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the Member for Streatham (Mr. Hill) has given the numbers, which are disgraceful. The two men so far convicted were small fry. Only one man in a leadership position is held in custody--Tihomir Blaskic, the former leader of the HVO, the Bosnian-Croat forces in central Bosnia, in the side war among Bosnians, Croats and Muslims from 1993-94.

As I may be a witness in that case, I will have no more to say about it, but I wish to impress on hon. Members my conviction that if one of the leading figures is not arrested within the next six months, the international criminal tribunal will in effect be out of business, with repercussions for years to come. It may be that there was a time for peace with justice, and that was in the spring and summer of 1992, and that now we can have peace or justice but not both.

Mr. Dalyell: May I ask my hon. Friend for his answer to the question that I put to my hon. Friend the Member for Streatham (Mr. Hill): who is to do the arresting? Does my hon. Friend the Member for Tatton have any qualms about it? He has great knowledge of this subject, and I put that point as a question rather than as an assertion.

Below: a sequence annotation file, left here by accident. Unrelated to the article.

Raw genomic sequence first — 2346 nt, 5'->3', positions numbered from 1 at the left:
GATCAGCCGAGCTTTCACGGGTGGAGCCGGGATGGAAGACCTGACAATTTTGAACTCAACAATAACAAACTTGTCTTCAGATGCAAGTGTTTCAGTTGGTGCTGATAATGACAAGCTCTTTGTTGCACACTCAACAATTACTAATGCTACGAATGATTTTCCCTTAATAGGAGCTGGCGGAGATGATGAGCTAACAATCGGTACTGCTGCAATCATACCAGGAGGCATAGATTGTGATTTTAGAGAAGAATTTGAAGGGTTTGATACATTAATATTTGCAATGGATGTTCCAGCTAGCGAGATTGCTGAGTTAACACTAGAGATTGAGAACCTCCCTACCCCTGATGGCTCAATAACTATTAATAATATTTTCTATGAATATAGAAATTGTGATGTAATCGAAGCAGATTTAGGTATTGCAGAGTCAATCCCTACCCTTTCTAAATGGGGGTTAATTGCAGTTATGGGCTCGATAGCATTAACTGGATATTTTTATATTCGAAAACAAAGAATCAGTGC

Mr. Bell: I thank my hon. Friend. I distinguish between those suspected war criminals at large in the present Yugoslavia and those in Croatia, where there are fully competent authorities and there is no international force to do the arresting. There are grave risks in arresting the two principal figures we are talking about, which is why I said that we may have to accept that there can be peace or there can be justice, but there cannot be both. It would be a risky and dangerous undertaking and there is no good course of action. All we can hope for is to find the least worst. If the right occasion presents itself, and it would be easier in the case of Karadzic than in that of Mladic, something might be achieved at acceptable risk, but that has to be advised by the competent military authorities on the ground and we have to live with their advice.

What can we do in the House? We can support the peacekeepers and the peacemakers and the clearance of mines. We can continue with perseverance and patience and not give up, and we should never again return to a distracted diplomacy or to the politics of inattention.